Innovations: The design of illusion

Shahar Peleg's cardinal rule is affordability.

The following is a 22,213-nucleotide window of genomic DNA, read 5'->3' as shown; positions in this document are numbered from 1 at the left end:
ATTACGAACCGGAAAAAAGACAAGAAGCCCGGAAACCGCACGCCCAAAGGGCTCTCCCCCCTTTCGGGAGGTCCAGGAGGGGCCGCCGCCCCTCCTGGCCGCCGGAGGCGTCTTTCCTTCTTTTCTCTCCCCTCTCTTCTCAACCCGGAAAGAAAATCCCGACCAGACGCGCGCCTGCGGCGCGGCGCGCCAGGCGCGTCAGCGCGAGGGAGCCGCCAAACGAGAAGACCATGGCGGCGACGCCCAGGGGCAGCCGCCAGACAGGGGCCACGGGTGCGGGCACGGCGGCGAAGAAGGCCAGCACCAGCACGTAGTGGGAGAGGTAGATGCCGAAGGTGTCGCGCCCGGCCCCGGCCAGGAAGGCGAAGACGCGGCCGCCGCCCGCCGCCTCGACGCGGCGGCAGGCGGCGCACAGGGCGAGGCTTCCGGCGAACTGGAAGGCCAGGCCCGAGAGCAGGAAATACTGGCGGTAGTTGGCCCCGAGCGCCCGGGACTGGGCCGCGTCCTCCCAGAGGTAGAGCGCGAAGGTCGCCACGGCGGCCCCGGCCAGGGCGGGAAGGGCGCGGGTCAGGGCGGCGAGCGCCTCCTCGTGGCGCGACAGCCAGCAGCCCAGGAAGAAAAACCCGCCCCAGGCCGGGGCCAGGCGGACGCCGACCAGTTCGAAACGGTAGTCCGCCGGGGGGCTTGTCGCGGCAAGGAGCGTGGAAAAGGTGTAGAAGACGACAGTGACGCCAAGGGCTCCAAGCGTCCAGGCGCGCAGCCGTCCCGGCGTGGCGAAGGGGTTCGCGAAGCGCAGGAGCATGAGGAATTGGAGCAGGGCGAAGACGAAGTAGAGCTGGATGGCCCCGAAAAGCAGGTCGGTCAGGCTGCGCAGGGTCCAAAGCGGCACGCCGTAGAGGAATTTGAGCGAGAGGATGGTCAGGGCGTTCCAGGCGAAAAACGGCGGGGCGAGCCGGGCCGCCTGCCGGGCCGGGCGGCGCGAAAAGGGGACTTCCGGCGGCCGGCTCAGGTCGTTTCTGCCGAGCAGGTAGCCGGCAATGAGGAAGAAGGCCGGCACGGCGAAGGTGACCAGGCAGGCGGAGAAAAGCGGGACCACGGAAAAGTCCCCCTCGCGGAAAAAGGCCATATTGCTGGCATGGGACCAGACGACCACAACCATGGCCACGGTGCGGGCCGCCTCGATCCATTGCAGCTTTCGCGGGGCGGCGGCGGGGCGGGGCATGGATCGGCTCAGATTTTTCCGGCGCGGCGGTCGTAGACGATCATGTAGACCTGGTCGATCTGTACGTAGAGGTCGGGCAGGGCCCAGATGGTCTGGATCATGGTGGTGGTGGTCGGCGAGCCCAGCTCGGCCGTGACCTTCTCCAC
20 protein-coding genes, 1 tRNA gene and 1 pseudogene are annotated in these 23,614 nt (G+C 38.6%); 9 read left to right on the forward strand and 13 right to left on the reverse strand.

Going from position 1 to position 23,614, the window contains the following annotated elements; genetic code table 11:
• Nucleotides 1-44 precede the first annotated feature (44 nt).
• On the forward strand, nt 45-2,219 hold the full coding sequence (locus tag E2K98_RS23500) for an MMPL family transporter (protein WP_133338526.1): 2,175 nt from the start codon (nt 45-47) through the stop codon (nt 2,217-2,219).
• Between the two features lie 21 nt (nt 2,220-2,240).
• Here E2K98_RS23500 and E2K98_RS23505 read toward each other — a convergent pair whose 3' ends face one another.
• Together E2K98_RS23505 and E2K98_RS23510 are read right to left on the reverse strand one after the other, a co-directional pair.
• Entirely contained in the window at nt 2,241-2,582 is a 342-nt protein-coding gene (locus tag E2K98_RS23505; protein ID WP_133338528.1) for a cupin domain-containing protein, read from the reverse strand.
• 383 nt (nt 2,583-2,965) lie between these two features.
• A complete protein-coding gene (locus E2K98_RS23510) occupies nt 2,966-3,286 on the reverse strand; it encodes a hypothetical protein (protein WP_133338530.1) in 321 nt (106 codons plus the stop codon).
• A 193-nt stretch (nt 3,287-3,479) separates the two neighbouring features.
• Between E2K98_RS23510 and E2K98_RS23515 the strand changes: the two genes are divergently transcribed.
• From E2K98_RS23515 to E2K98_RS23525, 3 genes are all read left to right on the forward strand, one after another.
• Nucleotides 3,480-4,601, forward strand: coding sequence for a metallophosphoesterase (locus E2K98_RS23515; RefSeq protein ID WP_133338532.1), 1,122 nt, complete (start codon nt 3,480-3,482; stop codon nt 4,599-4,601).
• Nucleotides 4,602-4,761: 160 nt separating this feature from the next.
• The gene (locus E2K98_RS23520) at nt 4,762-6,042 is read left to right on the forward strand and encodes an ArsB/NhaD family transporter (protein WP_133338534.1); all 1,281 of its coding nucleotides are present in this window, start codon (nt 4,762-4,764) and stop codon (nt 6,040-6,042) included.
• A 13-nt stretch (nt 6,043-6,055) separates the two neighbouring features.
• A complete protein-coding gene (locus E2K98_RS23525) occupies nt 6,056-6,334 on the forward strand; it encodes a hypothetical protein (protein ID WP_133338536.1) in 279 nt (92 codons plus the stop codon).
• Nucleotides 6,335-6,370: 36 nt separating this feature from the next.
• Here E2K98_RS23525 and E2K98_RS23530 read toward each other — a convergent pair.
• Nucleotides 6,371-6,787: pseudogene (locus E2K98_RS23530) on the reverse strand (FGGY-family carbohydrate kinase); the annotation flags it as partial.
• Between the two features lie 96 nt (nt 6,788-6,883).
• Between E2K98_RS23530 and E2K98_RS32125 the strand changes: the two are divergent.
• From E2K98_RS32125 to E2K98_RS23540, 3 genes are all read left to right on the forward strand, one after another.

Shahar Peleg's creative space in one of the old buildings on Tel Aviv's Rehov Levontin looks like a place where unusual designs take shape. At the entrance, a large worktable stands in front of an imposing wall of tools, most of which are missing. In the empty spaces, hand-drawn black outlines remain in their places on a wooden plaque. "At least I know where they're supposed to go," says Peleg. In the next room, two computers sit opposite one another and odds and ends of Perspex, rubber and wood lie about in disarray. Against the far wall, an interesting-looking contraption with thick, metal wires and a series of hooks sits on top of a wooden box. "This was for a competition a few years ago where the theme was 'from the box' so everything had to fit inside of a box," explains Peleg as he slides one of the lopsided hooks up and down along the wire. "It's for hanging clothes." The practical and interesting idea, it turns out, was too expensive to produce. For Peleg, that breaks the cardinal rule of design. "All of my products have to be affordable," he says, sitting down at a round, red conference table in the last room of his workshop with a cup of coffee. "I once made a cabinet with drawers that cost NIS 18,000 for an exhibition. The paint alone cost NIS 2,000. But this is not a realistic price to charge for a cabinet in my opinion, and price is one of the main issues for me. I want everyone who wants them to be able to buy my products. I'm not interested in charging $10,000 apiece for collector's edition designer items." Perhaps the most intriguing leitmotif that runs through all of Peleg's products is magic. From his tall, willowy free-standing vases with magnetic bases that appear to stand alone to his tic-tac-toe board that is half-mirror and half-playing piece, most of his designs play with optical illusions. "Things are not exactly what they seem with my products, which is both good and bad," he says. "If people take a second look, they usually think it's cool, but if they don't, then they miss the point and it just looks like another picture frame or tic-tac-toe game." In one of his recent designs, Peleg took a familiar form and twisted it into a different shape for a contemporary-looking hanukkia. Then, he used a curved mirror to untwist it back to its original form in the mirror. On the surface, the hanukkia with a set of small glass bases that you fill with oil and wicks looks like a nice candle holder. But upon closer inspection, you realize that once all of the candles are lit, their light reflects the iconic shape of a traditional hanukkia in a central mirror. In another piece, he used an antique-looking picture frame as the structure for a magnetic board. From a distance, it looks like a rather baroque, empty frame. But when you get closer, small silver magnets appear. Before serving in the army, Peleg studied magic, which might partially explain his tendency to design products that are more than meets the eye. "I used to perform for children and friends a lot. I have always loved magic and it shows in my designs," he says as he slips a bottle of wine into a heavy, chain-link holder that suspends the glass in mid-air. Although the idea for the free-standing vases emanated from a personal need for an unusual centerpiece at his wedding three years ago, Peleg says that ideas come to him all the time. "The ideas are the easy part for me. The challenge is finding the right material to make a certain product, to examine it and make sure it functions, and of course to make sure that's it's not too expensive for the market." But he wasn't always an industrial designer. His degree from the Holon Institute of Technology and Design, which he completed three years ago, is in interior design. "I didn't like interior design because you have to depend on so many other people to complete the project and you have a limited budget," he says. "With product design, I can do whatever I want. I set the limits and I decide what price to put on the things I make." While he was still serving in the army, Peleg helped his father with product displays for shop windows, and he has known for a long time that he likes design. "I don't know if it's saying much to explain that of all of my clumsy friends, I was always the one who could do stuff," he says with a smile. One of the most challenging parts of product design for Peleg is the fact that sometimes a successful product emerges after one or two tries, but on occasion it takes up to two years to get it right. "I've been working on my next product, which is still a secret, for two years," he says. He hopes it will be out within the next six months, but there are often unexpected delays, especially when the entire process - from the initial design to the manufacturing and marketing - is in the hands of Peleg and his assistant, Yiffa. "Most people who pay attention to my designs see the magic, but the only person to ever ask me if I am a magician was a Chinese reporter," he says. "Maybe the Jews and the Chinese have a mystical way of thinking in common."